Al-Bader Lebanese and Moroccan Restaurant, Coventry

On a blank spring evening pregnant with ennui, I shut the door on all that and set out for Coventry city centre. The time had come to give Las Iguanas another try. I went there last November. God knows what I ate. All I can remember is a stonking hit of pimentón de la vera – that red stuff that belongs in chorizo and nowhere else. Nowhere else! You hear me? Why would anyone want vegetarian food that tastes of Spanish flamin’ sausage?

OK, I’ve calmed down now. I browsed the restaurant’s pleasing ‘Vegetarian and Vegan’ sub-menu online. Onto a comedic rant about pimentón de la vera, maybe I could graft a serious discussion of whether chains like Las Iguanas and Cosy Club are cynically exploiting fads for profit; or, by ‘normalising’ healthy eating, are triumphantly leading a gastronomic revolution.

Until I got there, I was prepared to come down on the side of the latter. Until, that is, I stood in a busy but far-from-rammed dining area being told by a distinctly uncomfortable-looking waitress that no I couldn’t have a table for one ‘because we’re fully booked’. Fully booked my arse! More likely, methinks, they just don’t want sad-sack singletons like me taking up the space where two or three could sit. So it is all about profit. (And incidentally, maybe the restaurant next frontier is here: singles welcome. There are a lot of us about).

Anyway, Coventry is not exactly Gastro Central. I’ve got a to-visit list, it’s not extensive, and now it’s burdened with the additional complication of some places I want not wanting me. How then had my research failed to register Al-Bader Moroccan and Lebanese Restaurant? In my early evening stay-out-go-home indecision, I glimpsed it down an alley. ‘Oh, what the hell’ I thought. They made me very welcome.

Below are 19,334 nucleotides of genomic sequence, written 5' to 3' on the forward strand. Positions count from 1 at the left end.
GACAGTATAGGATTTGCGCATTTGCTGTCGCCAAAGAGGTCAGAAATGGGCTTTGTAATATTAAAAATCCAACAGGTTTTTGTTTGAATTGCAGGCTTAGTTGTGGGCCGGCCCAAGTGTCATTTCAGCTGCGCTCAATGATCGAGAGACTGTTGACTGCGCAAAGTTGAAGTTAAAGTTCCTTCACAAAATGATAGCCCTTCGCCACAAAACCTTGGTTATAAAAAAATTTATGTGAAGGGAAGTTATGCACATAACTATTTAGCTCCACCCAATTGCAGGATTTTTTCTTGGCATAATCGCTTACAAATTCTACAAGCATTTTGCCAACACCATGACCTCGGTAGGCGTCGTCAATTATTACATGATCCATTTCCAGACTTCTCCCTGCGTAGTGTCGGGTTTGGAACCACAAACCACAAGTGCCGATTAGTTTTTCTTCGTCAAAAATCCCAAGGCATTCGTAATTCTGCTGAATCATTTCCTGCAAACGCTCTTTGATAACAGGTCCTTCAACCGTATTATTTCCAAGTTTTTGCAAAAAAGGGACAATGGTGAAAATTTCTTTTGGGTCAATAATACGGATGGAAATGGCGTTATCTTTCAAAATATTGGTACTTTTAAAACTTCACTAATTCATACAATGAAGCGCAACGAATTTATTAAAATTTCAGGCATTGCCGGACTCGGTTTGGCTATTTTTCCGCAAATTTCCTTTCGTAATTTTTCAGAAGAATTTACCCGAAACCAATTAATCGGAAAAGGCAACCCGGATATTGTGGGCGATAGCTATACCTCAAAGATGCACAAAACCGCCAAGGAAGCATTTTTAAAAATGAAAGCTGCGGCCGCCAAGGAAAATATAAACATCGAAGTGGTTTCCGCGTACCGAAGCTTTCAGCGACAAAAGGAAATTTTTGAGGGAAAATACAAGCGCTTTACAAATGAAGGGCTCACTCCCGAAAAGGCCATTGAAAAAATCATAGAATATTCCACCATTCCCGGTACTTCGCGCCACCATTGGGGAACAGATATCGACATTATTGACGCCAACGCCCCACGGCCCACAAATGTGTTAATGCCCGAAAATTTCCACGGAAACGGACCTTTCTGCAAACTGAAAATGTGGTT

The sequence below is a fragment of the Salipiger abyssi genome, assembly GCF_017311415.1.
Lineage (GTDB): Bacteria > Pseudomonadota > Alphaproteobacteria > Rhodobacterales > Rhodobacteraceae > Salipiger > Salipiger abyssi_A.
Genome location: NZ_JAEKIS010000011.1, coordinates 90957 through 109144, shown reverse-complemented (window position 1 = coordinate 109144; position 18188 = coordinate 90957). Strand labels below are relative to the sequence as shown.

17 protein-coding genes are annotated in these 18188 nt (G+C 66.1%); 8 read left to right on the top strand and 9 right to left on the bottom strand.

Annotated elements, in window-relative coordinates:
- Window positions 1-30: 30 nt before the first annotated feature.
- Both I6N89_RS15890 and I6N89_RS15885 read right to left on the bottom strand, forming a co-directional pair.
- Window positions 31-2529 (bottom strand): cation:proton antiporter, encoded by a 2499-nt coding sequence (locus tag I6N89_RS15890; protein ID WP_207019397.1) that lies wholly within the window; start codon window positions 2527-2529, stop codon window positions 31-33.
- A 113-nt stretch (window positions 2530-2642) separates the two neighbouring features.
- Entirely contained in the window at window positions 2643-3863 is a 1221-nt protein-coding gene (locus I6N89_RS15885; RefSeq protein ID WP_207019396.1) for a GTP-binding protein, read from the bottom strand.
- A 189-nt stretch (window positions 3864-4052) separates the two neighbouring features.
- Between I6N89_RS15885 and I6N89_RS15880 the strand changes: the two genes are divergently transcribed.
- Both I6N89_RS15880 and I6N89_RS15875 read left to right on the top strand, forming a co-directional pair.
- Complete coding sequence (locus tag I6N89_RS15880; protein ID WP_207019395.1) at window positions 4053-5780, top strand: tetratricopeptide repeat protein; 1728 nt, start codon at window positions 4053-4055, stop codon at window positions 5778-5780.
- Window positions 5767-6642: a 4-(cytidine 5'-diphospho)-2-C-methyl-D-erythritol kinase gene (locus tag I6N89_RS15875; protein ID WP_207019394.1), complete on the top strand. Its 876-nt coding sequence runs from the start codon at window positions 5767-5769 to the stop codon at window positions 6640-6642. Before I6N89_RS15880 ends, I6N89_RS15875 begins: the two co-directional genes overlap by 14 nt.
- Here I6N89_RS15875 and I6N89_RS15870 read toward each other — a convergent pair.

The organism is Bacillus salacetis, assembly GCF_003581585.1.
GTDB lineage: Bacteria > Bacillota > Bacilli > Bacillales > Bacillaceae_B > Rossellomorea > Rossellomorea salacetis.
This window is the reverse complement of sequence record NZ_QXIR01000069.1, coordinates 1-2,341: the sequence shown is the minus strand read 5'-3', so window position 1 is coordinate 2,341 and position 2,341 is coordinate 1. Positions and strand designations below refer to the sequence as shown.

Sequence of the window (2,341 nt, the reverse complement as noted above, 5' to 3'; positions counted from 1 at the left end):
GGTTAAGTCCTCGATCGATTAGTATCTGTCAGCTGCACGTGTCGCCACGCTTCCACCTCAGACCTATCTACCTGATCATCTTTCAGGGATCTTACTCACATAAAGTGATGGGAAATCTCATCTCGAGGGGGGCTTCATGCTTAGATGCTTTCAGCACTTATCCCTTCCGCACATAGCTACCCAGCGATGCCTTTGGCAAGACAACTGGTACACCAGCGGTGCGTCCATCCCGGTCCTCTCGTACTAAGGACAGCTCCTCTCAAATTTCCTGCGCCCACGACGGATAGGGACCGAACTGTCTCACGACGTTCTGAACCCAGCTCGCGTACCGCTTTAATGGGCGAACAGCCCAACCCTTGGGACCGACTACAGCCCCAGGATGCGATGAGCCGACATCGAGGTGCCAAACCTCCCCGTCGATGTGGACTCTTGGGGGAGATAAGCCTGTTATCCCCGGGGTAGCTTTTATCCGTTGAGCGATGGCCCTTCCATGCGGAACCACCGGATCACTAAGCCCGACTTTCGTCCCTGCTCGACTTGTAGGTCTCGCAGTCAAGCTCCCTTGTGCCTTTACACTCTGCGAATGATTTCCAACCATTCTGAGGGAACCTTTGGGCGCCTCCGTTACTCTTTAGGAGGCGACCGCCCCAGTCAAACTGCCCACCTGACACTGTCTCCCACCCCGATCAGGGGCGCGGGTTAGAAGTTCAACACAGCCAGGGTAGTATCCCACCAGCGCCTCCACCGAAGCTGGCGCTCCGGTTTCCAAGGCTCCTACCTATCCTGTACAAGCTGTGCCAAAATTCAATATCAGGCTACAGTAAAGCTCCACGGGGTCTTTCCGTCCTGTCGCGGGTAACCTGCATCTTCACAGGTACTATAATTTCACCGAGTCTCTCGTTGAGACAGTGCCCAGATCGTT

It’s an oddly-provisional environment. The building used to be a pub, and the restaurant has simply moved in, hermit-crab style. The shell of the old place – faux beams, narrow passages, woodchip walls, a snug – is not disguised by the Bedouin drapes, brass table tops and carved chairs it now plays host to. Outside, the weedy courtyard is a criminally wasted asset.

I couldn’t recommend Al-Bader to vegetarians – the menu’s too restricted. But the ‘mixed mezze’ – my one and only choice – at £6.50 was a total steal. It arrived rather formally arranged on a rectangular serving dish: felafel, stuffed vine leaf, salad, tabbouleh and a swirl each of hummus, spicy hummus and moutabal. Plus a big stack of flat bread on the side.

Every element was a jewel. Even the pile of potentially-uninspiring iceberg lettuce was topped with sticks of shocking pink pickled turnip. The dips, meanwhile, though identically balanced in terms of olive oil, garlic and lemon, were delightfully different in taste; the aubergine moutabal was richly smoky and the spicy hummus Beiruty had abundant earthy warmth.

The real star though, was the tabbouleh. It’s just parsley – but simultaneously unctuous with olive oil and dancing with lemon and tomatoes, it was joy unalloyed. Who would have thought a shaggy mound of look-like lawn-clippings could be so magical? The flat bread alone disappointed slightly. It cooled to a rubberiness that, try as I might to dismiss them, kept urging thoughts of elasticated underwear, piled up after the wash. Sorry if that’s an image you don’t want to have.

But to be honest, I wouldn’t have been surprised if someone had waltzed in and set up an ironing board – and I mean that as a compliment, because this place is way down-home. Indeed, the whole experience was like eating in the under-utilised back room of a Lebanese house. Surveying my fellow-diners, it seems that the target customers are local Middle Eastern residents. To appeal to them, what’s on offer has to be soul food – the psychic equivalent of mac’n’cheese, forkfuls of mother-love that take you back to a place where none of this matters.

As I left, rough winds still shook the foodie wasteland that is Cov. But just maybe, just maybe, they blew a shade less keen.

Al-Bader Lebanese and Moroccan Restaurant, 31 High Street Coventry CV1 5RE. Regular Mixed Mezze £6.50 (Website relates to the parent restaurant in Birmingham, which seems to have a larger menu).


2 thoughts on “Al-Bader Lebanese and Moroccan Restaurant, Coventry

  1. Visited this place for the first time last week. Very pleasant experience. No mention of the amazing ceiling lamps? (I couldn’t stop smiling at the shadowy patterns haha!)


  2. Thanks for commenting. To be honest, it’s some time since I ate at al-Bader and I can’t remember all that much about it. I do know it was daylight when I was there, so the ceiling lamps might not have been lit 😦


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